What You Should Know About Microscopic Colitis

Microscopic colitis is a medical condition that involves the large intestine becoming inflamed. This leads to frequent, watery diarrhea. Its name comes from the way the disorder is diagnosed. Doctors must put colon tissue under the microscope in order to properly identify it.

intestineThere are actually two types of microscopic colitis. The first type is collagenous colitis. With this disorder, the inflammation of colon tissue is caused by a large layer of collagen developing in that area. The second kind is called lymphocytic colitis. In this case, the colon becomes inflamed because of an increase in white blood cells.

Currently, researchers aren’t sure if these two types of colitis are different disorders or just separate phases of a single condition. Thankfully, both conditions respond to the same type of treatment, and both are diagnosed in the same way.

For many people, the symptoms associated with microscopic colitis crop up and fade away on a regular basis. In some cases, they resolve without any medical intervention. If symptoms persist, you can talk to your doctor about medications that will help.

The most common microscopic colitis symptoms are watery diarrhea, sudden weight loss, nausea, cramps or pain in the abdominal area, and fecal incontinence. These symptoms are associated with a number of other stomach conditions, which means your doctor might not suspect microscopic colitis at first.

No one has determined exactly what causes microscopic colitis. However, scientists have a number of theories. Some think that it’s caused by bacteria in the colon. Others believe it’s triggered by a virus. In some cases, it appears to be an adverse reaction to medication, while other cases seem to be caused by separate conditions, like celiac disease or rheumatoid arthritis.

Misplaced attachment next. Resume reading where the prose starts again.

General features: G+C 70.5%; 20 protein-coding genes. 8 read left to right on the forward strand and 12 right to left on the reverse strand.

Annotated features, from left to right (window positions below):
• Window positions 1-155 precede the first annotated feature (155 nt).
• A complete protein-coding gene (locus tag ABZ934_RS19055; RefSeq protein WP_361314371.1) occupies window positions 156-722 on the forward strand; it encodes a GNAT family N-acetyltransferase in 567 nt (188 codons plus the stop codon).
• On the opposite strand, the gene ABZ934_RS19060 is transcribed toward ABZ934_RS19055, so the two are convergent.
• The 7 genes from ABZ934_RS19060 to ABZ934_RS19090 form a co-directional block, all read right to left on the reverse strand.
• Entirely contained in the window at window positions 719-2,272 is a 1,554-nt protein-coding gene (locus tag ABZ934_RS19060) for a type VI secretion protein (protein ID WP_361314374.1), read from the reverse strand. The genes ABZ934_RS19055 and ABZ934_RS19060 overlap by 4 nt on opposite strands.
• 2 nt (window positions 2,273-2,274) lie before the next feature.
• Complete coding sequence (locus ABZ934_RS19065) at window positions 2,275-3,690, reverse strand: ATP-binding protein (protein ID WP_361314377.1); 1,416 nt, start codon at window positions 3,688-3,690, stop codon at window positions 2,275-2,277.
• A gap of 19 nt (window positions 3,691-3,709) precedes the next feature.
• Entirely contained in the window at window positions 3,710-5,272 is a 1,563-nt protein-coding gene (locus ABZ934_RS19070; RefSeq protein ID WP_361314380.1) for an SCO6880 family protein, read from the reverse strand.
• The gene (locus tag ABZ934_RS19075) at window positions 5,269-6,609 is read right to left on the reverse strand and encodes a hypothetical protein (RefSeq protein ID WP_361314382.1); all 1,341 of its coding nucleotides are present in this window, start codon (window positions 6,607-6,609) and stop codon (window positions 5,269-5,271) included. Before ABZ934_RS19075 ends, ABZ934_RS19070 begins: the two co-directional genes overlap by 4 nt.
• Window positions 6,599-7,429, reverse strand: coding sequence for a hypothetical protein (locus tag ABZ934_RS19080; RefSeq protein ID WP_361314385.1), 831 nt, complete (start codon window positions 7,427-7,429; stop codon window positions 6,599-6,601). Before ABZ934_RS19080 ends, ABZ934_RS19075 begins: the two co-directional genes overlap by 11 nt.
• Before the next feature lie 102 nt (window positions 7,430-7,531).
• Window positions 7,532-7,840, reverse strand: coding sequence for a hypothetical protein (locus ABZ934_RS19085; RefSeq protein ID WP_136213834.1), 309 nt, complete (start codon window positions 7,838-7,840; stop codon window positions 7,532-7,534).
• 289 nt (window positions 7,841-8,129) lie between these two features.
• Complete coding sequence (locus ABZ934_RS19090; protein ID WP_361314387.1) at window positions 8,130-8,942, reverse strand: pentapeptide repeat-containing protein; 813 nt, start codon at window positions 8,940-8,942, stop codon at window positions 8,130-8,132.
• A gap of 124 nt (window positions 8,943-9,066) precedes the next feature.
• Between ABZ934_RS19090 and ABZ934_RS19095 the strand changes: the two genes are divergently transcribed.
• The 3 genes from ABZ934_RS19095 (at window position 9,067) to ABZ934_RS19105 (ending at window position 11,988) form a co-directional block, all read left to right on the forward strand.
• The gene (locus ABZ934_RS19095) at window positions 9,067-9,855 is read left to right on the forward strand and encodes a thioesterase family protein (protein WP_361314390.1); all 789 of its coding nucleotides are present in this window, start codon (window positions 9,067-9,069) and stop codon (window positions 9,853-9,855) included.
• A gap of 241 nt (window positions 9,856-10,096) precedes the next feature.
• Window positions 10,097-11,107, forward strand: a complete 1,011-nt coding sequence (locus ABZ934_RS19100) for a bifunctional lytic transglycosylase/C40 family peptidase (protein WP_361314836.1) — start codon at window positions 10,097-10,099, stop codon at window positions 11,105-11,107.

If you’re experiencing symptoms similar to those of microscopic colitis, you should inform your doctor. You’ll want to let them know what medications you’ve been taking, including over the counter stuff like aspirin. You’ll also want to let them know if you suffer from an ongoing condition or autoimmune disorder.

If your doctor suspects that you have microscopic colitis, they’ll probably begin by taking a stool sample. This can ensure your diarrhea isn’t caused by an infection. Next, you may have a blood test or an upper endoscopy. An endoscopy allows your digestive tract to be examined with a camera. A tissue sample may also be taken for further analysis.

Lastly, other intestinal disorders will need to be ruled out. This can be done via a colonoscopy or a sigmoidoscopy. Both procedures involve your colon being examined with a camera. If you’re not suffering from microscopic colitis, your colon should appear normal. If there are abnormalities, a biopsy may be performed.

For some, microscopic colitis symptoms disappear without receiving treatment. However, if your symptoms don’t go away or seem especially severe, you’ll want to work with your doctor to clear it up. Most doctors begin with a basic, easy to tolerate treatment. You’ll be switched to a more intense treatment if the problems persist.

One of the first things your doctor is likely to suggest is changes in diet. Foods low in fiber and low in fat can help to relieve or even prevent diarrhea. You’ll also want to cut out medications that may be causing a problem. If you take a regular medication, your doctor may suggest switching to something else.

The next phase of treatment typically involves a medication. They treat the disorder in a number of different ways. Some work to block bile acids, while others work to treat the colon inflammation. The medication your doctor recommends will depend on your particular case.

In the most severe cases of microscopic colitis, medication and dietary changes may not be enough. Surgery may be required. Thankfully, this treatment is a last resort and is very rare.


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